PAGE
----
England captain Steven Gerrard admits that his side will be "on a hiding to nothing" when they tackle Group H whipping boys San Marino in their latest World Cup qualifier on Friday.
With the hosts ranked joint-last in the FIFA ranking, the game is likely to resemble an attack v defence training exercise, and British bookmakers believe England are odds-on to score at least four goals.
England initially laboured to break San Marino down when the teams last met in October, before eventually winning 5-0, and Gerrard knows Roy Hodgson's men will face a similarly thankless task in Serravalle.
"The pressure's all on us," he said. "It's all about trying to get that breakthrough as early as we can.
"The difficulty with this game is they're out to stop us and keep the score down. They're going to try and slow the game down, they're going to do stupid fouls, they're going to try and get the referee to do anything to stop us from scoring and winning the game comfortably.
"With all due respect, we're on a bit of a hiding to nothing, because if we don't win the game by more than three or four goals, we're not going to get any credit anyway.
"So it is unique and it comes with slightly different pressures, but we've got the quality in the squad to win this game comfortably and that's what we should do."
Despite the vast gulf in quality between the sides, England manager Hodgson says it would be foolish to believe the quickest route to victory lies in sending his team out in the most attack-minded configuration possible.
"Formations are always to some extent over-exaggerated," he said.
"You know, how wide are the wide players? How far up the field are the front players? How much do the front players retreat? How far do the wingers drop back? How often do the full-backs get forward?
"We've got all of those and you (the media) understand it every bit as well as Steven and I do. I'm always a bit loath to make it that simplistic - you know, if you play 4-4-2 then you'll have more chances of scoring a goal than if you don't."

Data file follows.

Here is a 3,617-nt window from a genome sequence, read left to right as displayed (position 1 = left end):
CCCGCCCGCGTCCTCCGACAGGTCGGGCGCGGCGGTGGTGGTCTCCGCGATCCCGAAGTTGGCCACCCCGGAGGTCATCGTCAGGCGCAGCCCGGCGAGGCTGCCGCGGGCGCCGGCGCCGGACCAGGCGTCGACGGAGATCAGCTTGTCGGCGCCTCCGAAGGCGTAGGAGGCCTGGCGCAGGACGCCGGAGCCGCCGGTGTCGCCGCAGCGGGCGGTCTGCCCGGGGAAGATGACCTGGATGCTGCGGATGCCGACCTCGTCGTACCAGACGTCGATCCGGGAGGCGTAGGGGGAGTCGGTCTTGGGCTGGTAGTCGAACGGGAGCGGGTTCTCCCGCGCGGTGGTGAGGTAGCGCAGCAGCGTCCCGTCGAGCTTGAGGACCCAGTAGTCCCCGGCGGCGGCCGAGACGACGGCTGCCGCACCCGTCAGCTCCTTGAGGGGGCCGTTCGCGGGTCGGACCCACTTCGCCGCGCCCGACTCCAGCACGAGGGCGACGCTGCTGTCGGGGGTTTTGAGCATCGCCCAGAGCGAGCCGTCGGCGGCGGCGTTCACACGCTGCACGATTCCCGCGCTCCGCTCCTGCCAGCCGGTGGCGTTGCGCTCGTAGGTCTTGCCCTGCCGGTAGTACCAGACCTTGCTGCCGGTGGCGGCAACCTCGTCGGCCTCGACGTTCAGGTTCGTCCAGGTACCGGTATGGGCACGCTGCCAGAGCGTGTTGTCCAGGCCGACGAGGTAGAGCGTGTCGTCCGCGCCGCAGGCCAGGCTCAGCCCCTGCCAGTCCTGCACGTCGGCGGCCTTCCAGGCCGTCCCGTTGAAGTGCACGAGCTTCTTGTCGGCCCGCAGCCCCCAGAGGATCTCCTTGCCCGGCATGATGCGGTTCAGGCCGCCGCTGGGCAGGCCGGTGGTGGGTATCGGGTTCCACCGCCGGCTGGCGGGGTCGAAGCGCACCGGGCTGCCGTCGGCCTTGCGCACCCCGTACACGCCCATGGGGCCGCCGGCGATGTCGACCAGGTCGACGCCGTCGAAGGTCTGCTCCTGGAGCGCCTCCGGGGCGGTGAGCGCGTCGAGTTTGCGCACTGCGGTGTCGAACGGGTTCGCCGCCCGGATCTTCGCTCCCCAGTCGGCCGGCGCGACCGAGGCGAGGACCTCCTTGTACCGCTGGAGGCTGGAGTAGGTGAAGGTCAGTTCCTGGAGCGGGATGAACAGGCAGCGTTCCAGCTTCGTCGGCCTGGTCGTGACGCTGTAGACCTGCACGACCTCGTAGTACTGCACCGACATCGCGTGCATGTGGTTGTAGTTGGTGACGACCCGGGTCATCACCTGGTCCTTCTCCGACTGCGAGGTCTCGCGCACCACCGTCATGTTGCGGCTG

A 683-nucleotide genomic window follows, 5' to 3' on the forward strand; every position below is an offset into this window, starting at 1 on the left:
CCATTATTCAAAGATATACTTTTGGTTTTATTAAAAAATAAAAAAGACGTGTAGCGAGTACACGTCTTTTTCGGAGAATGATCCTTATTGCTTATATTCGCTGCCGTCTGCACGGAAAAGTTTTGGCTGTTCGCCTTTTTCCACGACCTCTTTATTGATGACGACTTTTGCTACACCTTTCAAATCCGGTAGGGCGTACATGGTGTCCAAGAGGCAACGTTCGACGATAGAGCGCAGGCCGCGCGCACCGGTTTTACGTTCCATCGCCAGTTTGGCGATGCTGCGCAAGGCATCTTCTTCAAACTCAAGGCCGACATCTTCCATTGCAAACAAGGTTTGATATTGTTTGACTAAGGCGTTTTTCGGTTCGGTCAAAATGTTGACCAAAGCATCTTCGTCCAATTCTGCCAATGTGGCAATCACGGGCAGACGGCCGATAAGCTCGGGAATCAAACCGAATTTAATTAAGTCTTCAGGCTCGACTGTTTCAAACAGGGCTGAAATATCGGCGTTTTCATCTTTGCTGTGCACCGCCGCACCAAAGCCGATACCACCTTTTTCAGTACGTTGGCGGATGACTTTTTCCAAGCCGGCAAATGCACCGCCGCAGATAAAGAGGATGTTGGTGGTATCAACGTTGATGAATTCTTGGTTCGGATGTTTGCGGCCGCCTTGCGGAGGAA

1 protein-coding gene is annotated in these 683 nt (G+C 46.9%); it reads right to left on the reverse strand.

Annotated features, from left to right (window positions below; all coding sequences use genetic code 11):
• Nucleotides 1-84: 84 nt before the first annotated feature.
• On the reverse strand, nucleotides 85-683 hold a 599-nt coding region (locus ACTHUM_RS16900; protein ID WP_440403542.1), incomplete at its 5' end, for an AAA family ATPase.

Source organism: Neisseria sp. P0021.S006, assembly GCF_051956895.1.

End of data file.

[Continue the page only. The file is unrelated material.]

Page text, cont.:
In the build-up to the game, the English media have focused on Rio Ferdinand's controversial withdrawal from the squad on fitness grounds.
The Manchester United centre-back's decision has been portrayed as a slight to Hodgson, who had called him up for the first time, but the England manager insists he has no regrets.
"When I chose that squad of players, I gave a lot of thought to what the squad should be, who deserved to be in the squad, who could help us win the two games (including Tuesday's game in Montenegro), and Rio's name was added to that," he said.
"I also said that when he told me he wasn't able to come and accept the invitation, I was disappointed about it and it was a pity that it couldn't come about this time, but we'll move on and we'll work with other players.
"I don't have any regrets at all."
Hodgson said the commitment of the current squad was "impossible to fault in any way whatsoever", and Gerrard confirmed that, for his part, the desire to reach the 2014 World Cup in Brazil still burns strong.
"I don't know whether Rio has turned his back on it. I don't really know all the details from Rio's side," said the Liverpool midfielder, when asked about Ferdinand's decision.
"For me, that's what I want to achieve: help take this team to a World Cup in Brazil. Especially at my age, there's no better stage to play at as an international footballer, to go to Brazil and represent your country.
"Especially after beating Brazil (2-1 in February), I think it shows that, with a full-strength squad, we're capable of beating the best."